Design Museum residency for graduate
Image: Chloe with the box of memories. Photo: Andy Weekes.
University of Brighton Faculty of Arts 3D Design and Craft BA(Hons) graduate Chloe Meineck has been chosen to take part in the 2013 Designers in Residence programme at the Design Museum.
Chloe is one of only four designers to be selected and will have her work exhibited at the museum from September this year. This follows her recent Craft and Technology residency funded by the Crafts Council.
Chloe designed and created a Musical Memory Box as a way of helping to trigger memories and help orientate dementia sufferers. The box is filled with radio-frequency identification (RFID) tagged objects that prompt musical tracks when moved to certain spots in the box.
The box was created in collaboration with her subject Barbara, to provide an innovative and practical application of recent research that indicates that music memory is retained in dementia sufferers, and can be utilised to trigger other linked memories.
The objects inside the delicately carved wooden box prompt memories of people or places, Barbara's childhood, marriage and latter years. The positive results can be seen in the video below in which Barbara toys with the box and its contents.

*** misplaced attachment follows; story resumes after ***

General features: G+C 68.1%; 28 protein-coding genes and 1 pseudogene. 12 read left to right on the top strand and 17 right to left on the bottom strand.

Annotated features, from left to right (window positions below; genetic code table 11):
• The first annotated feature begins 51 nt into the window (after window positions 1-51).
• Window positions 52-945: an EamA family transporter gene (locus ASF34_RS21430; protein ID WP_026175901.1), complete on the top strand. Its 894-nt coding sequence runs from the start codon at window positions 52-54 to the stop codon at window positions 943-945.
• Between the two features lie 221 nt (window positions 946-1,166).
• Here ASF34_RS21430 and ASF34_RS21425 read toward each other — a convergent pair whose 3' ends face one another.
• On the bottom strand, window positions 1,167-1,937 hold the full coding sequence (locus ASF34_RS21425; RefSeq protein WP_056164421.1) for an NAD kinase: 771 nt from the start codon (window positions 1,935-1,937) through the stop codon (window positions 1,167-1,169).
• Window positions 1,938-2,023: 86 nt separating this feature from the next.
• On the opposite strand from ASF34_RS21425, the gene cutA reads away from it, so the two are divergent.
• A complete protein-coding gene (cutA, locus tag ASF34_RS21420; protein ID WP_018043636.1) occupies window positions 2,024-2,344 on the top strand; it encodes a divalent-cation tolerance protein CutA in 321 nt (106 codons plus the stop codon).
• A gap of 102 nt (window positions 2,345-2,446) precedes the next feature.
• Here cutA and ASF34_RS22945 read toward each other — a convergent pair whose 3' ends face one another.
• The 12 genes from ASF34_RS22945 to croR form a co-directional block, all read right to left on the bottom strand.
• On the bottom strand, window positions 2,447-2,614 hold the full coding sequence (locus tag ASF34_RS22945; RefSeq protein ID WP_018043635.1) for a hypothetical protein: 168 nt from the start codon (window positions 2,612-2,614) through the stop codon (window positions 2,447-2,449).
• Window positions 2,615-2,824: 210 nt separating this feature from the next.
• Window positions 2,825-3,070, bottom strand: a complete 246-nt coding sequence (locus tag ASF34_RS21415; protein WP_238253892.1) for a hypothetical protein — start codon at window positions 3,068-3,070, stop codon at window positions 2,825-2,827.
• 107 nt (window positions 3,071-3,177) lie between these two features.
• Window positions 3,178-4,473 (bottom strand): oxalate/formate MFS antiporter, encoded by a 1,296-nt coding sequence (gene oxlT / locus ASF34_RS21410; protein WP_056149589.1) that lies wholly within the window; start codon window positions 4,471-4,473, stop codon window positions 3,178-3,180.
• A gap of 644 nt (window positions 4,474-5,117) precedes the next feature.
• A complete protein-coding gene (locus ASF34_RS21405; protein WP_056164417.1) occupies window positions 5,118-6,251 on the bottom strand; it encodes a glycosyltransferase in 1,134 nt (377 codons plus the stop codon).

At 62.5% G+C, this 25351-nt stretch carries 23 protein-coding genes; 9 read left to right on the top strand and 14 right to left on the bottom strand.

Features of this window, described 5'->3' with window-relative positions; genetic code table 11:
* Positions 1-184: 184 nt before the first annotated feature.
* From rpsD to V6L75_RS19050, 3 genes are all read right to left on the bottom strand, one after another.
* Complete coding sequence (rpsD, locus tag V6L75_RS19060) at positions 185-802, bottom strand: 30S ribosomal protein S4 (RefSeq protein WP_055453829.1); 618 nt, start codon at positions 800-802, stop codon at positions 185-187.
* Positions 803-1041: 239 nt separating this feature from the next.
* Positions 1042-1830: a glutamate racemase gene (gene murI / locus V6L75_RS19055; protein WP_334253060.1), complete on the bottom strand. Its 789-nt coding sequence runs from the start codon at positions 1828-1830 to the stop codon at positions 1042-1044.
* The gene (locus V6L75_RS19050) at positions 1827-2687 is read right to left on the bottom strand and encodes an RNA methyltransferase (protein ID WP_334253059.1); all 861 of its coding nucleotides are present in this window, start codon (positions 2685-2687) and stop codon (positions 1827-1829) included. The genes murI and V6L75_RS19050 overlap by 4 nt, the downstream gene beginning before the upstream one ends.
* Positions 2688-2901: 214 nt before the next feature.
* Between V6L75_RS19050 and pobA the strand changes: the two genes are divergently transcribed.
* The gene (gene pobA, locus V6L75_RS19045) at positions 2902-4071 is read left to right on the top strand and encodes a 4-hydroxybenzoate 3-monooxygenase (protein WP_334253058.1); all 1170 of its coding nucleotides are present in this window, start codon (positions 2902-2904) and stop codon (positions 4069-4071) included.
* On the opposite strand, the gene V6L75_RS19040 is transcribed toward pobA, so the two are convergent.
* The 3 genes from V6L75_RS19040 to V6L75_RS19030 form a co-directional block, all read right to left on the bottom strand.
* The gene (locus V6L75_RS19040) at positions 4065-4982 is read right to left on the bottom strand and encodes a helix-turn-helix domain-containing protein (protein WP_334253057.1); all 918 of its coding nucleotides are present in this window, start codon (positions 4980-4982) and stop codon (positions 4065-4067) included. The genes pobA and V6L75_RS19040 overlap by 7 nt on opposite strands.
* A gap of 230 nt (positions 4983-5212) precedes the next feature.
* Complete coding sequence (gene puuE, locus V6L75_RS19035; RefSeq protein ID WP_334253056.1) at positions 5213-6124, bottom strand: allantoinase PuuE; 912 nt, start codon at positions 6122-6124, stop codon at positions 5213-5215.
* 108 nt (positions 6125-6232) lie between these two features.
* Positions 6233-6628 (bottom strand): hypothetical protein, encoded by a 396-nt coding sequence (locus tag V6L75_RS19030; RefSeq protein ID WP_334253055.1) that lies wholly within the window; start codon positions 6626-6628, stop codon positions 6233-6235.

Barbara suggested the objects, design and music and where possible, real trinkets were used. Otherwise Meineck designed and made models of them. After seeing the positive impact on Barbara, Meineck is keen to continue the project. She said: "I hope I can carry on making bespoke boxes and also broadening the process out to run workshops with large groups of people in homes, making communal music memory boxes."
It is believed that because the brain uses many different regions to process musical information, and it is likely that some of these areas take longer to be affected by different forms of dementia. This makes musical memory, informed by language, emotion and pattern, stronger than, for example, language-related memories. Research has indicated that music helps to improve behaviour in Alzheimer’s sufferers and help to orient them in a way that nothing else can."
The Design Museum Residency programme, which aims to encourage and support new design talent, is now in its sixth year.